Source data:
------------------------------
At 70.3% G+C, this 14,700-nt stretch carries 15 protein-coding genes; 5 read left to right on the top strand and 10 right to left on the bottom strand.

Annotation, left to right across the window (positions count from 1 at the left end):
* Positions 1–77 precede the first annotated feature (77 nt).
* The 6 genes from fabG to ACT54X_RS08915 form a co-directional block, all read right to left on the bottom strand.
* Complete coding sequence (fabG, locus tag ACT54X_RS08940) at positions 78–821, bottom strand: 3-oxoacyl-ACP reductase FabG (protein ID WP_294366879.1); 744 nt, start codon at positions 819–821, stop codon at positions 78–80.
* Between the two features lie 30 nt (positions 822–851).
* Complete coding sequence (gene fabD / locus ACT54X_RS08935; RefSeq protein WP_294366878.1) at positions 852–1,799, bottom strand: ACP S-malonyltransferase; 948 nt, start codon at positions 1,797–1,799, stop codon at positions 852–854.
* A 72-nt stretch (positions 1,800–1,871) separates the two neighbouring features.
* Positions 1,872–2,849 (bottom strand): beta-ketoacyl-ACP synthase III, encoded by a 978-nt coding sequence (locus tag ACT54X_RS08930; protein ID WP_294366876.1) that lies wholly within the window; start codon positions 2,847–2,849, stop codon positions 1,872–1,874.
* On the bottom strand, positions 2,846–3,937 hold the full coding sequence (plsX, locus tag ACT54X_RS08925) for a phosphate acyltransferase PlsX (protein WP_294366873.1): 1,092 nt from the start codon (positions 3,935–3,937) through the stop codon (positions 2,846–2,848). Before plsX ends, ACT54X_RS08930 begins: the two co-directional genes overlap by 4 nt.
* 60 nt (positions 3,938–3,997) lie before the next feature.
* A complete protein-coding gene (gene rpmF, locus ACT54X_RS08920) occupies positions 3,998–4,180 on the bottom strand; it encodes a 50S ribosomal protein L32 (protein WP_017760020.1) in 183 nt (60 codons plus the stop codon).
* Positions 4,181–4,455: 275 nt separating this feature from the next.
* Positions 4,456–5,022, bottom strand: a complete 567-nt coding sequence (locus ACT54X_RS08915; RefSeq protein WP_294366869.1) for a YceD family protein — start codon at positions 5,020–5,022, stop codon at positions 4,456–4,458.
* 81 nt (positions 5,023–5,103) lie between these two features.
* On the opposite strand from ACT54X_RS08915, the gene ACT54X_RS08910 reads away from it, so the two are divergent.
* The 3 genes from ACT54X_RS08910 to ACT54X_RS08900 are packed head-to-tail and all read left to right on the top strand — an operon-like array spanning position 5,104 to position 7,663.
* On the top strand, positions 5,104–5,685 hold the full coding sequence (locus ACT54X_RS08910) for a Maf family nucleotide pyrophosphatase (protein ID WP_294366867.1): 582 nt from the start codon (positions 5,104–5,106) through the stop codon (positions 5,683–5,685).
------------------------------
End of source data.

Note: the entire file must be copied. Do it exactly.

At 70.3% G+C, this 14,700-nt stretch carries 15 protein-coding genes; 5 read left to right on the top strand and 10 right to left on the bottom strand.

Annotation, left to right across the window (positions count from 1 at the left end):
* Positions 1–77 precede the first annotated feature (77 nt).
* The 6 genes from fabG to ACT54X_RS08915 form a co-directional block, all read right to left on the bottom strand.
* Complete coding sequence (fabG, locus tag ACT54X_RS08940) at positions 78–821, bottom strand: 3-oxoacyl-ACP reductase FabG (protein ID WP_294366879.1); 744 nt, start codon at positions 819–821, stop codon at positions 78–80.
* Between the two features lie 30 nt (positions 822–851).
* Complete coding sequence (gene fabD / locus ACT54X_RS08935; RefSeq protein WP_294366878.1) at positions 852–1,799, bottom strand: ACP S-malonyltransferase; 948 nt, start codon at positions 1,797–1,799, stop codon at positions 852–854.
* A 72-nt stretch (positions 1,800–1,871) separates the two neighbouring features.
* Positions 1,872–2,849 (bottom strand): beta-ketoacyl-ACP synthase III, encoded by a 978-nt coding sequence (locus tag ACT54X_RS08930; protein ID WP_294366876.1) that lies wholly within the window; start codon positions 2,847–2,849, stop codon positions 1,872–1,874.
* On the bottom strand, positions 2,846–3,937 hold the full coding sequence (plsX, locus tag ACT54X_RS08925) for a phosphate acyltransferase PlsX (protein WP_294366873.1): 1,092 nt from the start codon (positions 3,935–3,937) through the stop codon (positions 2,846–2,848). Before plsX ends, ACT54X_RS08930 begins: the two co-directional genes overlap by 4 nt.
* 60 nt (positions 3,938–3,997) lie before the next feature.
* A complete protein-coding gene (gene rpmF, locus ACT54X_RS08920) occupies positions 3,998–4,180 on the bottom strand; it encodes a 50S ribosomal protein L32 (protein WP_017760020.1) in 183 nt (60 codons plus the stop codon).
* Positions 4,181–4,455: 275 nt separating this feature from the next.
* Positions 4,456–5,022, bottom strand: a complete 567-nt coding sequence (locus ACT54X_RS08915; RefSeq protein WP_294366869.1) for a YceD family protein — start codon at positions 5,020–5,022, stop codon at positions 4,456–4,458.
* 81 nt (positions 5,023–5,103) lie between these two features.
* On the opposite strand from ACT54X_RS08915, the gene ACT54X_RS08910 reads away from it, so the two are divergent.
* The 3 genes from ACT54X_RS08910 to ACT54X_RS08900 are packed head-to-tail and all read left to right on the top strand — an operon-like array spanning position 5,104 to position 7,663.
* On the top strand, positions 5,104–5,685 hold the full coding sequence (locus ACT54X_RS08910) for a Maf family nucleotide pyrophosphatase (protein ID WP_294366867.1): 582 nt from the start codon (positions 5,104–5,106) through the stop codon (positions 5,683–5,685).